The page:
Of the atrocities of the Nazi period in Europe, the theft of art may be the least of the horrors, but as the new documentary Portrait of Wally shows, the provenance of art can be infinitely fascinating. "Who owns art?" you might say is the center of the debate concerning art stolen from Jews. But as my mother, an Auschwitz survivor used to say, there is a right and a wrong. Directed by Andrew Shea, this provocative film tells the gripping tale of an Egon Schiele painting, seized from a Vienna art collector's home, and the drama of restitution. A world premiere screening at the Tribeca Film Festival seemed particularly apt, as part of this painting's story took place in New York.
In 1997, the painting, in the collection of a private Austrian museum, was on loan to MoMA for an exhibition. As the family of Lea Bondi, a pre-WWII collector in Vienna who recognized Schiele's work, contested ownership, District Attorney Robert Morgenthau stepped in to detain the work's return. Many New York museums protested, asserting that art would not be able to travel, if paintings on loan could not be returned. And further, they charged, families of looted art are simply after large sums of money many important works like the Schiele now command.
Ronald Lauder had as many conflicts of interest as a person could have at the time, as chairman of MoMA, a Schiele collector, and the founder of the Commission for Art Recovery dedicated to the return to Jews of art looted by the Nazis. Art, Lauder has famously declared, is the last prisoner of war. Still, in the court proceedings, he sided with art institutions against the Bondi heirs.
A panel discussion featuring key players followed the screening, among them German-American lawyer, historian and former war crimes investigator Willi Korte, arts journalist David D'Arcy, co-director of Galerie St. Etienne in 1979 Jane Kallir, and Chief of the Asset Forfeiture Unit in the U.S. Attorney's Office for the Southern District of New York Sharon Cohen Levin. With many Bondi heirs in attendance, and sympathies resting with the moral issues at stake, the actions of art institutions, and Lauder seem, simply, indefensible. As family member Ruth Rozanek, put it, "I would love to understand him."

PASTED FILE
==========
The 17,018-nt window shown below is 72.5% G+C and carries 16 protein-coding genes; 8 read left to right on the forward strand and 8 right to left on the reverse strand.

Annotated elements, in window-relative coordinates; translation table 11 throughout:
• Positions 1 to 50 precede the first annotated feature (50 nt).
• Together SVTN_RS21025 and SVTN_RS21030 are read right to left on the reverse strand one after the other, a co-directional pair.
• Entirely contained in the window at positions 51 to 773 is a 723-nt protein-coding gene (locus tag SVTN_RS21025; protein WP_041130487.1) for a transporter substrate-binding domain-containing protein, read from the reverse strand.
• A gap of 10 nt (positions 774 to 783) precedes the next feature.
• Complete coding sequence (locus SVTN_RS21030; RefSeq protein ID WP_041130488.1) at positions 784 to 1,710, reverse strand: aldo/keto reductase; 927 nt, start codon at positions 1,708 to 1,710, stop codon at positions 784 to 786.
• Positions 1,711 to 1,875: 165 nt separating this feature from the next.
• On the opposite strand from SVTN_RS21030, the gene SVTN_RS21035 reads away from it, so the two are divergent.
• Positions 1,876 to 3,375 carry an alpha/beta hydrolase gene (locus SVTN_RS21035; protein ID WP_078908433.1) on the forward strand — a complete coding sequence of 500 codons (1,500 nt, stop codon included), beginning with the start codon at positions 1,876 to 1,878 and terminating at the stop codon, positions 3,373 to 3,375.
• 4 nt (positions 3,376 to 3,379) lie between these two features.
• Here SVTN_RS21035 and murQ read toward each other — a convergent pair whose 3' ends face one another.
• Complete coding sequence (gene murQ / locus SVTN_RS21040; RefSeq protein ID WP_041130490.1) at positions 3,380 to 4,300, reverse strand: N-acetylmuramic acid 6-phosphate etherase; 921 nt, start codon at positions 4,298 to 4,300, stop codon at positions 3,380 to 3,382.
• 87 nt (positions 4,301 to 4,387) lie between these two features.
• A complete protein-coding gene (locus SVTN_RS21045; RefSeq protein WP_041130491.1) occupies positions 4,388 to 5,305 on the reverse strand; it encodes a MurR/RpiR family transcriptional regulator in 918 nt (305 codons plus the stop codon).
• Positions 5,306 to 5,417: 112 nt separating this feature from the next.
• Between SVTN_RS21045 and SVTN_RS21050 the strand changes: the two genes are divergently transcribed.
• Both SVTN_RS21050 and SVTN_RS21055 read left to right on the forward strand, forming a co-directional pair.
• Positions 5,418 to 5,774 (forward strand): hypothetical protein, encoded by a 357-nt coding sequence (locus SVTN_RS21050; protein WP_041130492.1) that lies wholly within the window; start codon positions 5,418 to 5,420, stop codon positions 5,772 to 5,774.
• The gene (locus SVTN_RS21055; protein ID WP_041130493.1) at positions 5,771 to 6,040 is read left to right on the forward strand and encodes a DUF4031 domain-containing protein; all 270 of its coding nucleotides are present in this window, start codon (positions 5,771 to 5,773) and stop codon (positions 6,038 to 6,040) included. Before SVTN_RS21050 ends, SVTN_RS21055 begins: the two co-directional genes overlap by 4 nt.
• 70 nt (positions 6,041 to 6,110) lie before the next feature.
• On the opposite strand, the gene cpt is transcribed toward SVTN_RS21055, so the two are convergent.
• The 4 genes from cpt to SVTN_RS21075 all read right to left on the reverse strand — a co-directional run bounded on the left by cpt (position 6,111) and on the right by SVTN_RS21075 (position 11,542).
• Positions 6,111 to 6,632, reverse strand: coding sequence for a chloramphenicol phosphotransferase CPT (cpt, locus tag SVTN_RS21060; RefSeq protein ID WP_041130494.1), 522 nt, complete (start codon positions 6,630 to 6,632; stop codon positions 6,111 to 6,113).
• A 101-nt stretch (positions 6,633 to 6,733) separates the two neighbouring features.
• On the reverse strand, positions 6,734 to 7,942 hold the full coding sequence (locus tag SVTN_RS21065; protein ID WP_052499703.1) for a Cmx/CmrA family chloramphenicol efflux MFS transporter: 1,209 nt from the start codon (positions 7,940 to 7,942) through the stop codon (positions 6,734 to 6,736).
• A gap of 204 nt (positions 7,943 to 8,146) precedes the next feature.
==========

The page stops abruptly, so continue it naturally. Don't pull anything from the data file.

Although asked, Ronald Lauder was not interviewed for the film, nor did anyone representing his point of view appear on the festival's panel.
But Ronald Lauder did introduce a screening the next night at MoMA, an Israeli film about an Israeli hero titled Follow Me: The Yoni Netanyahu Story. Showing a sense of humor, Lauder said he had been cautioned about scheduling this event on a Sunday night in competition with Mad Men on television. This documentary screened before a who's who of the New York Jewish cultural world, turned out to be something of a tribute film. Directors Jonathan Gruber and Ari Daniel Pinchot said they wanted young people to be inspired by the passion, guts, and dedication of this charismatic Israeli Yoni Netanyahu, the brother of Benjamin, who was the only Israeli casualty in a daring 1976 raid at the airport in Entebbe, Uganda, freeing all hostages and killing the terrorists holding them. That the filmmakers chose to focus on interviews by family, friends, his ex-wife and girlfriend, fellow soldiers, with a voice over of the fallen hero's poetic journals and letters, and not to tell the story of how this remarkable man died, seems odd and incomplete, as if there were a part of the story they simply did not want to tell.